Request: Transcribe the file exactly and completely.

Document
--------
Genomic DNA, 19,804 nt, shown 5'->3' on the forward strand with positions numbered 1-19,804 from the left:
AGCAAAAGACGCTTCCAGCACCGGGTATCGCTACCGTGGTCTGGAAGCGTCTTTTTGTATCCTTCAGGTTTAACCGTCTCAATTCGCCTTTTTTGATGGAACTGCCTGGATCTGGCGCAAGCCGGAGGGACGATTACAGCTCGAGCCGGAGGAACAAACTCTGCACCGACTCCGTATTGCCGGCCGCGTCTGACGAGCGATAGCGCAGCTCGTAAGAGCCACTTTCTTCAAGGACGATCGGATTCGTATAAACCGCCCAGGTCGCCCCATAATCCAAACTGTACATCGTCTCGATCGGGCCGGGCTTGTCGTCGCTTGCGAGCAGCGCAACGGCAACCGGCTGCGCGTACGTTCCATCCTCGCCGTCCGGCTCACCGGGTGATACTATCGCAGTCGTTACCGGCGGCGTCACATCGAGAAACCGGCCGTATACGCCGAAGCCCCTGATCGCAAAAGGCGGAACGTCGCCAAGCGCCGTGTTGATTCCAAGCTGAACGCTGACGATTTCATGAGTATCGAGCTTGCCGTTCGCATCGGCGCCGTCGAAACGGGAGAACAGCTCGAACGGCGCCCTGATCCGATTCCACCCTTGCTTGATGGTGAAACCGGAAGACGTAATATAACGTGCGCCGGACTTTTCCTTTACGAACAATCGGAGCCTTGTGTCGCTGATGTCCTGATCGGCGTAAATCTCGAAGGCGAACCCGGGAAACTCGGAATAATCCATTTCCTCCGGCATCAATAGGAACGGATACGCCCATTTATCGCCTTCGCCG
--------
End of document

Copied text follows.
Genomic DNA, 19,804 nt, shown 5'->3' on the forward strand with positions numbered 1-19,804 from the left:
AGCAAAAGACGCTTCCAGCACCGGGTATCGCTACCGTGGTCTGGAAGCGTCTTTTTGTATCCTTCAGGTTTAACCGTCTCAATTCGCCTTTTTTGATGGAACTGCCTGGATCTGGCGCAAGCCGGAGGGACGATTACAGCTCGAGCCGGAGGAACAAACTCTGCACCGACTCCGTATTGCCGGCCGCGTCTGACGAGCGATAGCGCAGCTCGTAAGAGCCACTTTCTTCAAGGACGATCGGATTCGTATAAACCGCCCAGGTCGCCCCATAATCCAAACTGTACATCGTCTCGATCGGGCCGGGCTTGTCGTCGCTTGCGAGCAGCGCAACGGCAACCGGCTGCGCGTACGTTCCATCCTCGCCGTCCGGCTCACCGGGTGATACTATCGCAGTCGTTACCGGCGGCGTCACATCGAGAAACCGGCCGTATACGCCGAAGCCCCTGATCGCAAAAGGCGGAACGTCGCCAAGCGCCGTGTTGATTCCAAGCTGAACGCTGACGATTTCATGAGTATCGAGCTTGCCGTTCGCATCGGCGCCGTCGAAACGGGAGAACAGCTCGAACGGCGCCCTGATCCGATTCCACCCTTGCTTGATGGTGAAACCGGAAGACGTAATATAACGTGCGCCGGACTTTTCCTTTACGAACAATCGGAGCCTTGTGTCGCTGATGTCCTGATCGGCGTAAATCTCGAAGGCGAACCCGGGAAACTCGGAATAATCCATTTCCTCCGGCATCAATAGGAACGGATACGCCCATTTATCGCCTTCGCCG